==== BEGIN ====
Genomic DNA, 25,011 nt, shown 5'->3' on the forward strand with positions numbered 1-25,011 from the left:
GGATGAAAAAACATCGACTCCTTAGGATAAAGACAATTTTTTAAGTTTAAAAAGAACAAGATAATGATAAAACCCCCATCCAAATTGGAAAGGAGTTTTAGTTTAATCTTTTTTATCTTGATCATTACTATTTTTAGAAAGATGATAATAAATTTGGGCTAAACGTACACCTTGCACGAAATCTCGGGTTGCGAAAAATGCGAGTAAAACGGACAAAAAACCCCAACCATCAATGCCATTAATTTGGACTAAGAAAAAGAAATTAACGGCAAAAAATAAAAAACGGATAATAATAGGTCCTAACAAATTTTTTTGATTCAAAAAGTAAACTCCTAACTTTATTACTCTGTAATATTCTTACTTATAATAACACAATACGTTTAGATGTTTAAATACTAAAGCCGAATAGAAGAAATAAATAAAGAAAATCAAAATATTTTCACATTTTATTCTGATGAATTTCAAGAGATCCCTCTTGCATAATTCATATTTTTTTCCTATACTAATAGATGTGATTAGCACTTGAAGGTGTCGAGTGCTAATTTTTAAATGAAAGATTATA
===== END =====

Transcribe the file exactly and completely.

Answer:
Genomic DNA, 25,011 nt, shown 5'->3' on the forward strand with positions numbered 1-25,011 from the left:
GGATGAAAAAACATCGACTCCTTAGGATAAAGACAATTTTTTAAGTTTAAAAAGAACAAGATAATGATAAAACCCCCATCCAAATTGGAAAGGAGTTTTAGTTTAATCTTTTTTATCTTGATCATTACTATTTTTAGAAAGATGATAATAAATTTGGGCTAAACGTACACCTTGCACGAAATCTCGGGTTGCGAAAAATGCGAGTAAAACGGACAAAAAACCCCAACCATCAATGCCATTAATTTGGACTAAGAAAAAGAAATTAACGGCAAAAAATAAAAAACGGATAATAATAGGTCCTAACAAATTTTTTTGATTCAAAAAGTAAACTCCTAACTTTATTACTCTGTAATATTCTTACTTATAATAACACAATACGTTTAGATGTTTAAATACTAAAGCCGAATAGAAGAAATAAATAAAGAAAATCAAAATATTTTCACATTTTATTCTGATGAATTTCAAGAGATCCCTCTTGCATAATTCATATTTTTTTCCTATACTAATAGATGTGATTAGCACTTGAAGGTGTCGAGTGCTAATTTTTAAATGAAAGATTATA